In the following article of mine, which was published by the YU Lamdan, I explore the question of whether more is always better in religion. I do so through the lense of the halakhic literature on the voluntary fulfilment by women of those mitzvot of which they are exempt, namely a subset of the time bound positive commandments. In the process, I document the high regard halakhic sources have for such piety by women, and also explore some of the key sources of the disagreements regarding whether women ought to recite blessings upon voluntarily fulfilling commandments of which they are exempt. As is well known, Ashkenazim encourage the recitation of those blessings, while Sefardim mostly do not, but I do document a whole slew of Sefardi authorities who sided with the Ashkenazi practice on this issue. Back to the general question, I conclude that more is not always better, and that being stricter or seemingly act more piously is therefore not necessarily better. Instead, we need to weigh in a multidimensional manner the halakhic advantages and disadvantages of any voluntary stricture.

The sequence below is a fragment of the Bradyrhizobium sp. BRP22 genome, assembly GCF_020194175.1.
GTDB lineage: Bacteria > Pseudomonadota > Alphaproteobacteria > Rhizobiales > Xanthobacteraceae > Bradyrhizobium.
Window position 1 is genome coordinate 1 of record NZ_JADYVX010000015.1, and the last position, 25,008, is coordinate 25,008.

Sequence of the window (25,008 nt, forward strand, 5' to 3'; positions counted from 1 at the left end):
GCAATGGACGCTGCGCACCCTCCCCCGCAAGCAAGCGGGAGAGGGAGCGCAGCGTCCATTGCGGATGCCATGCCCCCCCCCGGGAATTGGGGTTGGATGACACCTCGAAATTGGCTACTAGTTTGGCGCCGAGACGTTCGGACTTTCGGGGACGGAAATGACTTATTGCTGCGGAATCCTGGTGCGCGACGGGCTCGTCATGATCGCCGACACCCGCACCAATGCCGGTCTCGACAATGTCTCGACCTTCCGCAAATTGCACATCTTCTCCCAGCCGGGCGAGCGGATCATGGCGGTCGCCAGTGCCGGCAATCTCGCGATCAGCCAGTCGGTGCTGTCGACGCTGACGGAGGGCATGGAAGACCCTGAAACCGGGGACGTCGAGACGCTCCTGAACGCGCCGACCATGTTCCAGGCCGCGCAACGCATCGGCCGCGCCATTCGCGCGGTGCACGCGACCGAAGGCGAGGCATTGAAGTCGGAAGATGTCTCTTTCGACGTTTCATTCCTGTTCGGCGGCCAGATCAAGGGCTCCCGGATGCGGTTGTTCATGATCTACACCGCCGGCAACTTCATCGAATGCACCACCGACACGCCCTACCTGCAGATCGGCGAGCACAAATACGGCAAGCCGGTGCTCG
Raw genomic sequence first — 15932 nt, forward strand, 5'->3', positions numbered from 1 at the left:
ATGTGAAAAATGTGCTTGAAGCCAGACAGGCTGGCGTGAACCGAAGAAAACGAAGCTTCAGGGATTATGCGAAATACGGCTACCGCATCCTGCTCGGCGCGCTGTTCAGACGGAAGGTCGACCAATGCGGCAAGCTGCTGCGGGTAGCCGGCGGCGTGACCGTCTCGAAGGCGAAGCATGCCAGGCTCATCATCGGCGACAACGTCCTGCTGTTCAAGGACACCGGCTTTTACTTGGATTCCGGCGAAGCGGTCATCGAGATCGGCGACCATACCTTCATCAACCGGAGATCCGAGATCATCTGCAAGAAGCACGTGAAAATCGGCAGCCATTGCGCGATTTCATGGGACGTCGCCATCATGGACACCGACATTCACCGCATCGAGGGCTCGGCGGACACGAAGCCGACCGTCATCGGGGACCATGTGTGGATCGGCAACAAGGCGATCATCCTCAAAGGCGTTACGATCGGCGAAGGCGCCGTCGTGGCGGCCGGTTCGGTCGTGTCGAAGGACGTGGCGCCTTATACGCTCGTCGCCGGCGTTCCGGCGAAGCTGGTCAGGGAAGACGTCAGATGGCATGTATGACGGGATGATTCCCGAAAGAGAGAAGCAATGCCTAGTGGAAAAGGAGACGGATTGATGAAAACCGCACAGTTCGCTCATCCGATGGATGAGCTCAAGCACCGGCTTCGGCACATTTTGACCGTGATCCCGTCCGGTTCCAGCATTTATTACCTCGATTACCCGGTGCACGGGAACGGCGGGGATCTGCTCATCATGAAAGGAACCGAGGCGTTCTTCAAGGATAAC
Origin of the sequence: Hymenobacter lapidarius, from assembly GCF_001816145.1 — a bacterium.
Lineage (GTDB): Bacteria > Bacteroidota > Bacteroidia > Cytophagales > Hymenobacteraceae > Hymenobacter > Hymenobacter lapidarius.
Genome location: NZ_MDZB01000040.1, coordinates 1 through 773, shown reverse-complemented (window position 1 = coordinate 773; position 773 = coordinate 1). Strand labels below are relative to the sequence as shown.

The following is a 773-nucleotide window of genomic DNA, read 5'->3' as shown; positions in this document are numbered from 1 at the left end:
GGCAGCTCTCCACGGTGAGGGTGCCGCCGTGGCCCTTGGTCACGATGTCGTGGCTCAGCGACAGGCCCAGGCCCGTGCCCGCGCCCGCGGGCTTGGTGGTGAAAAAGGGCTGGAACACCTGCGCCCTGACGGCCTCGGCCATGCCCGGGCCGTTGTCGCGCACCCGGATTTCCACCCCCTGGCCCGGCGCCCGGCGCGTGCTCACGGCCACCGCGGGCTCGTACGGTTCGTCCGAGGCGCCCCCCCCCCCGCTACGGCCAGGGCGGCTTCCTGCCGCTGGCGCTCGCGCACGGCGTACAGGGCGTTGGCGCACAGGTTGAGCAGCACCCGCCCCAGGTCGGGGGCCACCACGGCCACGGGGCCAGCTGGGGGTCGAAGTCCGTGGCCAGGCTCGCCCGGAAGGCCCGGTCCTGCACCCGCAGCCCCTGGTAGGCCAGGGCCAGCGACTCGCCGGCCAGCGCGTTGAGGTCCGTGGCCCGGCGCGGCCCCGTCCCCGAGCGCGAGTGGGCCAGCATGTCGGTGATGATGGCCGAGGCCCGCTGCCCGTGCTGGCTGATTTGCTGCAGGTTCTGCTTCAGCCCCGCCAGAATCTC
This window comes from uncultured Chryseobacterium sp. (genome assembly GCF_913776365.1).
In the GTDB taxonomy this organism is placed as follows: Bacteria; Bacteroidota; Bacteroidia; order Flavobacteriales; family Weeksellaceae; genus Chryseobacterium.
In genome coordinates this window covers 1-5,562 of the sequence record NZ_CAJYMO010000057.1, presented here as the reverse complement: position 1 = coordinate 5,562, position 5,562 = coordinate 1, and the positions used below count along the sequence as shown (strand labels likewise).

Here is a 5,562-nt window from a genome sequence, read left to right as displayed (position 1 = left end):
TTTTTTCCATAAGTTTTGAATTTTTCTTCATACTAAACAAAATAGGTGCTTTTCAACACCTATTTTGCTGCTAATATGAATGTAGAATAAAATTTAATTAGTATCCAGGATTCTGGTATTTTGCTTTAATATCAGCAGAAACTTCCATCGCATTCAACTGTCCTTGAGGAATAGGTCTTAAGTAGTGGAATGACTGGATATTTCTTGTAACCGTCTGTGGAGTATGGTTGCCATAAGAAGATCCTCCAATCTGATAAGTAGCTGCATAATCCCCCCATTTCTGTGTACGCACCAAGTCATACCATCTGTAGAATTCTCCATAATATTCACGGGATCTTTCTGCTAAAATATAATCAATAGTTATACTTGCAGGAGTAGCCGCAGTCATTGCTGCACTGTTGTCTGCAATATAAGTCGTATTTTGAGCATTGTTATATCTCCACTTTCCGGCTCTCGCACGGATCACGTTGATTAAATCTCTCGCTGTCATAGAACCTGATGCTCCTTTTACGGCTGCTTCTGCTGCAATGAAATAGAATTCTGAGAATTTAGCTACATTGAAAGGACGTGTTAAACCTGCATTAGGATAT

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[Wer derzeit die Synagoge besucht, hört am Ende des Morgengebetes, und in manchen Synagogen auch am Ende des Abendgebetes den Schofarschall, obwohl es noch längst nicht Rosch ha-Schana ist (na ja, “längst” ist relativ). Wieso? Übt man etwas vor dem großen Auftritt? Rabbiner Hofmeister erkundigt Bräuche des Monats Elul und klärt für uns diese zwei Erscheinungen auf. ─AF] Read the rest of this entry »